In the face of broad-based low wage growth, there has been considerable analysis undertaken to better understand the causes and consequences. This year, the Reserve Bank of Australia’s annual conference focused on ‘Low Wage Growth’, bringing together leading local and international central bankers, industry professionals and academics. John Simon, Head of Economic Research at the RBA said, “there is clearly not enough evidence to single out one cause ‘beyond reasonable doubt’; even on a ‘balance of probabilities’ standard of proof it would be challenging.” Treasury’s Meghan Quinn also delivered an address in July 2019 considering the factors driving low wages growth in Australia. Several potential contributors have been identified.
One such factor is the timing and significance of recent economic cycles. Since the Global Financial Crisis, internationally there has been a larger level of risk aversion, estimates of the NAIRU (non-accelerating inflation rate of unemployment) have decreased. In Australia, the recent mining boom may have masked the effects of the GFC to some extent. Market dynamism has declined, with implications including low wage growth, low inflation, slow productivity growth, high rates of participation and spare capacity in the labour market. According to Treasury’s Meghan Quinn, capital deepening has accounted for around three quarters of labour productivity growth over past 30 years, now reaching point of ‘capital shallowing’.
Other contributors to low wage growth include the impact of technological change, particularly increases in the use of artificial intelligence, automation and robotics. This is facilitating the outsourcing of an increasing range of roles to countries with lower wages and is changing the bargaining power of employees who increasingly fear being replaced by robots. On the flipside, the automation of certain process driven components of work may allow more diverse talent into organisations in part time roles.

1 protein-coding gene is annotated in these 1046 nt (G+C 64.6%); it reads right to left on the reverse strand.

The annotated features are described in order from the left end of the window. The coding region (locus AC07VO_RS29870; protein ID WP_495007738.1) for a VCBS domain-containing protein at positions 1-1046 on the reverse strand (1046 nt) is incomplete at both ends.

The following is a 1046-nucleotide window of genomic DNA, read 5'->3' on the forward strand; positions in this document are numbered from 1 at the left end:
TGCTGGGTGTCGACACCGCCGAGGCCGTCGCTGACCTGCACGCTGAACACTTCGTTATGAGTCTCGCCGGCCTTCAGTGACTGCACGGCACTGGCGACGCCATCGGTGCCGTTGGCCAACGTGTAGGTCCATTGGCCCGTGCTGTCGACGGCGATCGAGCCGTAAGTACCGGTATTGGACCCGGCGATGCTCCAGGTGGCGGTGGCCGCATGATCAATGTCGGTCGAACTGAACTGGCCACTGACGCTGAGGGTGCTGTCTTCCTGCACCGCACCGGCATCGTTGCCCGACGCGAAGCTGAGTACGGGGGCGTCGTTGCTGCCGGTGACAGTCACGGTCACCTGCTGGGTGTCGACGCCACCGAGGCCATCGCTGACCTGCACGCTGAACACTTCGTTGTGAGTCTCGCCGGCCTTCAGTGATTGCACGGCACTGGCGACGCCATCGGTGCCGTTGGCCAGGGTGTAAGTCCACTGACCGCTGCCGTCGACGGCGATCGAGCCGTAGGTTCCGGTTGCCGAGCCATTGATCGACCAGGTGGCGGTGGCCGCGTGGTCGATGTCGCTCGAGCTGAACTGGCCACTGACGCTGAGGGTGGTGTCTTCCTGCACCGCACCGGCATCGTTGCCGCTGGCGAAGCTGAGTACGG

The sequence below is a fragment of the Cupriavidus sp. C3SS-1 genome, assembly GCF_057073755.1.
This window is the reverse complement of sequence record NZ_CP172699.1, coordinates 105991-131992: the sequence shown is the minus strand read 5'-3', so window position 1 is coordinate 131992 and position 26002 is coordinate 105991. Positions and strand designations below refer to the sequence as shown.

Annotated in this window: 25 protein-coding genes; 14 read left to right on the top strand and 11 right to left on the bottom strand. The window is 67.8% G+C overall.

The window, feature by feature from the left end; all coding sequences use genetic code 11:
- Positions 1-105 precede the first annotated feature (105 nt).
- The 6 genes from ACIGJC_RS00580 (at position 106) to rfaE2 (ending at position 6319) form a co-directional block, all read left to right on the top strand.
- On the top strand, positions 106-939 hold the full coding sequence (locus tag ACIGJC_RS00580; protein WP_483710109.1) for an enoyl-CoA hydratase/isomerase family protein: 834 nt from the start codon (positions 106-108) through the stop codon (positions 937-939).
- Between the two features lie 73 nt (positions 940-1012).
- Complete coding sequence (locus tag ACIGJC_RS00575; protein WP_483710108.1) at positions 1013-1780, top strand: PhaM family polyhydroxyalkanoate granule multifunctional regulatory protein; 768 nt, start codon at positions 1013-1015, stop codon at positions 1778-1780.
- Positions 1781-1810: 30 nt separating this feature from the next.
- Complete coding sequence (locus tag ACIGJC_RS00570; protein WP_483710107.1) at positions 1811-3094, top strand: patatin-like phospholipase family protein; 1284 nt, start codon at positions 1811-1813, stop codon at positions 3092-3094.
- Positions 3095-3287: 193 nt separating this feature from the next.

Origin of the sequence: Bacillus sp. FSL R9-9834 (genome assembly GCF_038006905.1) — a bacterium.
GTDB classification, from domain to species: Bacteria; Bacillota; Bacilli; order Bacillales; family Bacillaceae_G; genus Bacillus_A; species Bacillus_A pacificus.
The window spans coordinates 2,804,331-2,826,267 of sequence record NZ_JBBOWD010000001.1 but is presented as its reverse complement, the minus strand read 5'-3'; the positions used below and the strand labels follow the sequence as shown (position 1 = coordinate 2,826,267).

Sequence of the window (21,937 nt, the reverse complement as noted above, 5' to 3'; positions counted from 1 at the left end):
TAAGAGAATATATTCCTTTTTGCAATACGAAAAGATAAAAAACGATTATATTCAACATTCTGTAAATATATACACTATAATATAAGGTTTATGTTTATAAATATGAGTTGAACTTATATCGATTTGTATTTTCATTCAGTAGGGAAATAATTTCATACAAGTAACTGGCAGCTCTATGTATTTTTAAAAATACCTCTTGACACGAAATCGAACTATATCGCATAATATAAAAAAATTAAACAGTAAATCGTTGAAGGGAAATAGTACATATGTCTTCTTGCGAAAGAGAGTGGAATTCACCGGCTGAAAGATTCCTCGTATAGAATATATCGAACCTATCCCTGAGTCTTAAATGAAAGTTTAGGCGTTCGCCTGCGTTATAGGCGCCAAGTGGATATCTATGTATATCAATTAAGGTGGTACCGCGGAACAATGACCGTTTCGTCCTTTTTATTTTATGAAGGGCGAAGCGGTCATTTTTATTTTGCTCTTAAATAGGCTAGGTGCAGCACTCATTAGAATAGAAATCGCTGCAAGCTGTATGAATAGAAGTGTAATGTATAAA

Weak wage growth is also affected by the changing nature of work. There has been growth in self-employment, temporary employment and highly flexible ‘gig’ work with low barriers to entry and extreme flexibility traded off for high pay. That being said, those in such roles have a lower level of bargaining power and no leave entitlements, leading to declines in job mobility. Employees are less confident about wage bargaining because there is still spare capacity in the labour market and an influx of skilled young workers from overseas. Workers are switching jobs less frequently and there has been a reduction in worker transitions from mature to young firms due to higher costs and risks to workers. This results in less upward pressure on wages.
In the current setting, it is probable that both wage restraint and reward containment will reflect a broadly adopted outcome which is unlikely to motivate an organisation’s leadership to increase its wages cost base. Equally, the increased application of technology, the embrace of transformation initiatives, the downsizing of the employment base in a number of organisations is unlikely in the near term to lead to a wages increase.
While governments are embracing adjustments to their enterprise agreements and senior management reward arrangements generally in the 2% to 3% range, we also observe that operating in parallel with those initiatives are general demands to reduce wages cost which will lead to reduced levels of employment.
With a knowledge through engagement over many years that the public sector follow not lead the market and are typically rewarding senior staff at or below a general market median, the private sector’s pay alignment with the public sector is likely to continue to reflect the former’s positioning below more demanding commercial rates of reward at many levels of staff.
The containment of incentives in the public sector will also ensure, at senior professional, management and executive level, that government reward levels will not lead the market in the near term though not act as a stimulant to rapid growth in the rate of wages increase at any level in the workforce.